10 Most Memorable Projects by the Art Production Fund

April 28, 2018

The Art Production Fund (or APF for short) is a non-profit organization dedicated to presenting and commissioning public art all across the globe. Besides focusing on their primary goal, APF also looks to raise awareness and support communal participation through contemporary art.

Founded by Yvonne Force Villareal and Doreen Remen in 2000, The Art Production Fund enables artists to create large-scale, difficult-to-produce works which would be impossible to realize without their backing. In a vast majority of cases, the projects they decide to support are of multidisciplinary nature. These public art commissions challenge the artists behind them to work outside the limits of their normal practice, subsequently propelling their careers to the next level.

By bringing pivotal works to diverse communities, The Art Production Fund hopes to reach wide audiences and reduce the physical as well as the psychic distance of cultural, class, linguistic, racial and income barriers that hinder participation in contemporary art. Instead of taking place in the confines of a museum or a gallery, The Art Production Fund brings art directly to the people and their natural surroundings.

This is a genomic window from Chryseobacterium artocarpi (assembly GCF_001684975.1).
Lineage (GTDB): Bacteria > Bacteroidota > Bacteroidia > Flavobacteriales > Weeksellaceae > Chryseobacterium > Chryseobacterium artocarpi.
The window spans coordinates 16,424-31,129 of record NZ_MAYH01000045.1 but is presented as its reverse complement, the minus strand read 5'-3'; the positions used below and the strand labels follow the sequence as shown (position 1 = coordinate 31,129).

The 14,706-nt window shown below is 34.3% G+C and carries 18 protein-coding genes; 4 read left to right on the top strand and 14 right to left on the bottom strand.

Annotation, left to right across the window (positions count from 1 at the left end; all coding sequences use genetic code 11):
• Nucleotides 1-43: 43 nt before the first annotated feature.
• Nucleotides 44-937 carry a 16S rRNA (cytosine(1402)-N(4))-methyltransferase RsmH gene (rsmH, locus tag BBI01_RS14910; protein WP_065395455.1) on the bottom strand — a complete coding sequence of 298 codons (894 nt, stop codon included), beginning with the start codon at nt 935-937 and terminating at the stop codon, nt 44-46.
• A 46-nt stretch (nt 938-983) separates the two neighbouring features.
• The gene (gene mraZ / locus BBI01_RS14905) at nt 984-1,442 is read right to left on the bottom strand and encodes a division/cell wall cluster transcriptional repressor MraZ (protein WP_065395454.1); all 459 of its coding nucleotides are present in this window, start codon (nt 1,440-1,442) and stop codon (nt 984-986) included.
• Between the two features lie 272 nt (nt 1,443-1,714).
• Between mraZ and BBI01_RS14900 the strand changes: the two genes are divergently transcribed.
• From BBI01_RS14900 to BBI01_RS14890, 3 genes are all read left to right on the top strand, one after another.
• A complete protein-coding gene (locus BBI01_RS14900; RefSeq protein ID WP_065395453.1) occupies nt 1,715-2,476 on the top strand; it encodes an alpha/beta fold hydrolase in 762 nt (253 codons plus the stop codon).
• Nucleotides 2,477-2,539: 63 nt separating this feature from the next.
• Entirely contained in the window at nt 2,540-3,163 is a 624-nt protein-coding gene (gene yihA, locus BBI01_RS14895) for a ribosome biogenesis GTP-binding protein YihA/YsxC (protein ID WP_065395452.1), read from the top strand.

Today, we'll take a closer look at the ten most interesting commissions and site-specific projects that The Art Production Fund nurtured financially, technically and logistically from the early planning stages until completion.

Featured images: Art Ads by Chuch Close and Kehinde Wiley, 2011, Photo by James Ewing; Ugo Rondinone - Seven Magic Mountains, 2016, Photo by Gianfranco Gorgoni; Rirkrit Tiravanija - Berlin Billboards, 2015, courtesy of Galerie Max Hetzler; Kiki Smith - Chorus, 2012, Photo by Billy Farrell Agency. All images courtesy of Art Production Fund.

Vanessa Beecroft - Show, 1998

Simply titled Show, this was a one-night-only live performance that occurred on April 23, 1998. Created by Vanessa Beecroft, Show featured twenty models stationed beneath the soaring rotunda of the Solomon R. Guggenheim Museum.

Beecroft used this performance to bring her exploration of a woman as an icon further, not only in terms of art, but in the contemporary culture's general portrayal of her.

In that sense, Show was a living portrait of fifteen models clothed in red monotone outfits and high-heeled rhinestones, all designed by Tom Ford.

Featured image: Vanessa Beecroft - Show, 1998

Elmgreen & Dragset - Prada Marfa, 2005

Partnered with Ballroom Marfa, Art Production Fund presented a permanent public sculpture titled Prada Marfa on October 1, 2005. Created by artists Elmgreen & Dragset, this work was placed on the outskirts of Valentine, Texas, on a desolate ranching land with no other visible trace of civilization in sight.

From a distance, Prada Marfa appeared to be a large minimalist sculpture, but as the viewer got closer and closer, he or she saw a luxury boutique with a display of Fall 2005 high-heel shoes and bags. Yet, the doors were permanently sealed shut, turning the work into a true, impenetrable time capsule.